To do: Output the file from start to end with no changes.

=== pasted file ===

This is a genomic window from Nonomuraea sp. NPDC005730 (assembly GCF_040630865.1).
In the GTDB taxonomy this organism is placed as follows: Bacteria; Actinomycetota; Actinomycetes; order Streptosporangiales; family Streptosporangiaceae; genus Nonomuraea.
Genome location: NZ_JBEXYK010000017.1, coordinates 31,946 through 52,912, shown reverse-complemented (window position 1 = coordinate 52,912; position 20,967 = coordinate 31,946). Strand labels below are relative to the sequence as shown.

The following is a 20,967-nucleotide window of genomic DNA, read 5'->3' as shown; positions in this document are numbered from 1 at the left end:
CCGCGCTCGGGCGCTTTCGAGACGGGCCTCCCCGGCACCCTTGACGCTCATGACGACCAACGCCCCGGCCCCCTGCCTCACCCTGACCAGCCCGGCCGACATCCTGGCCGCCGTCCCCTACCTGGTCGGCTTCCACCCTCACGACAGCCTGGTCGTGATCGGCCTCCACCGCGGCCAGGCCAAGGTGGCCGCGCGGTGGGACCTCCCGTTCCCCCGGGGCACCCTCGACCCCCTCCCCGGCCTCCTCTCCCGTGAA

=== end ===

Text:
This is a genomic window from Nonomuraea sp. NPDC005730 (assembly GCF_040630865.1).
In the GTDB taxonomy this organism is placed as follows: Bacteria; Actinomycetota; Actinomycetes; order Streptosporangiales; family Streptosporangiaceae; genus Nonomuraea.
Genome location: NZ_JBEXYK010000017.1, coordinates 31,946 through 52,912, shown reverse-complemented (window position 1 = coordinate 52,912; position 20,967 = coordinate 31,946). Strand labels below are relative to the sequence as shown.

The following is a 20,967-nucleotide window of genomic DNA, read 5'->3' as shown; positions in this document are numbered from 1 at the left end:
CCGCGCTCGGGCGCTTTCGAGACGGGCCTCCCCGGCACCCTTGACGCTCATGACGACCAACGCCCCGGCCCCCTGCCTCACCCTGACCAGCCCGGCCGACATCCTGGCCGCCGTCCCCTACCTGGTCGGCTTCCACCCTCACGACAGCCTGGTCGTGATCGGCCTCCACCGCGGCCAGGCCAAGGTGGCCGCGCGGTGGGACCTCCCGTTCCCCCGGGGCACCCTCGACCCCCTCCCCGGCCTCCTCTCCCGTGAA